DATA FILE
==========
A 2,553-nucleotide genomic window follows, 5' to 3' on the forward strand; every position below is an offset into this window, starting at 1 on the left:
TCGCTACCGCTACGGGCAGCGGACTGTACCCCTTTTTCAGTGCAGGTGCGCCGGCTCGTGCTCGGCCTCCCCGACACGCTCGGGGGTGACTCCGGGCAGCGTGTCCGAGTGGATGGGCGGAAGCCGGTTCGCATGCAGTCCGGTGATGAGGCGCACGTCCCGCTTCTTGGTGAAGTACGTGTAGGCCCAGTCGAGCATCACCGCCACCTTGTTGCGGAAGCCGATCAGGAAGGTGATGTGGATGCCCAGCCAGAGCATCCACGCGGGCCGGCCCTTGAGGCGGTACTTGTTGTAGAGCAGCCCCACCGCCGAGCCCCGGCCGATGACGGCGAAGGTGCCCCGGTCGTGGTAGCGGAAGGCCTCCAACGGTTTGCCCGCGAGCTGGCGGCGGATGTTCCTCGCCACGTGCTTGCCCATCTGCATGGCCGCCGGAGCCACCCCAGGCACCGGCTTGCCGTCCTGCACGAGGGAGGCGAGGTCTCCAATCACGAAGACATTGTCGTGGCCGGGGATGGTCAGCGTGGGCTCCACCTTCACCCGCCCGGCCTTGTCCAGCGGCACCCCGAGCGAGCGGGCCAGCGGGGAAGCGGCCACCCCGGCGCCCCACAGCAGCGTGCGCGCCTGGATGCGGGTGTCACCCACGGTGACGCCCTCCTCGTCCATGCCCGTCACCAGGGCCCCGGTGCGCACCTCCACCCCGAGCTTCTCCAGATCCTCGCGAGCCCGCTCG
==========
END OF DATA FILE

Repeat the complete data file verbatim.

A 2,553-nucleotide genomic window follows, 5' to 3' on the forward strand; every position below is an offset into this window, starting at 1 on the left:
TCGCTACCGCTACGGGCAGCGGACTGTACCCCTTTTTCAGTGCAGGTGCGCCGGCTCGTGCTCGGCCTCCCCGACACGCTCGGGGGTGACTCCGGGCAGCGTGTCCGAGTGGATGGGCGGAAGCCGGTTCGCATGCAGTCCGGTGATGAGGCGCACGTCCCGCTTCTTGGTGAAGTACGTGTAGGCCCAGTCGAGCATCACCGCCACCTTGTTGCGGAAGCCGATCAGGAAGGTGATGTGGATGCCCAGCCAGAGCATCCACGCGGGCCGGCCCTTGAGGCGGTACTTGTTGTAGAGCAGCCCCACCGCCGAGCCCCGGCCGATGACGGCGAAGGTGCCCCGGTCGTGGTAGCGGAAGGCCTCCAACGGTTTGCCCGCGAGCTGGCGGCGGATGTTCCTCGCCACGTGCTTGCCCATCTGCATGGCCGCCGGAGCCACCCCAGGCACCGGCTTGCCGTCCTGCACGAGGGAGGCGAGGTCTCCAATCACGAAGACATTGTCGTGGCCGGGGATGGTCAGCGTGGGCTCCACCTTCACCCGCCCGGCCTTGTCCAGCGGCACCCCGAGCGAGCGGGCCAGCGGGGAAGCGGCCACCCCGGCGCCCCACAGCAGCGTGCGCGCCTGGATGCGGGTGTCACCCACGGTGACGCCCTCCTCGTCCATGCCCGTCACCAGGGCCCCGGTGCGCACCTCCACCCCGAGCTTCTCCAGATCCTCGCGAGCCCGCTCG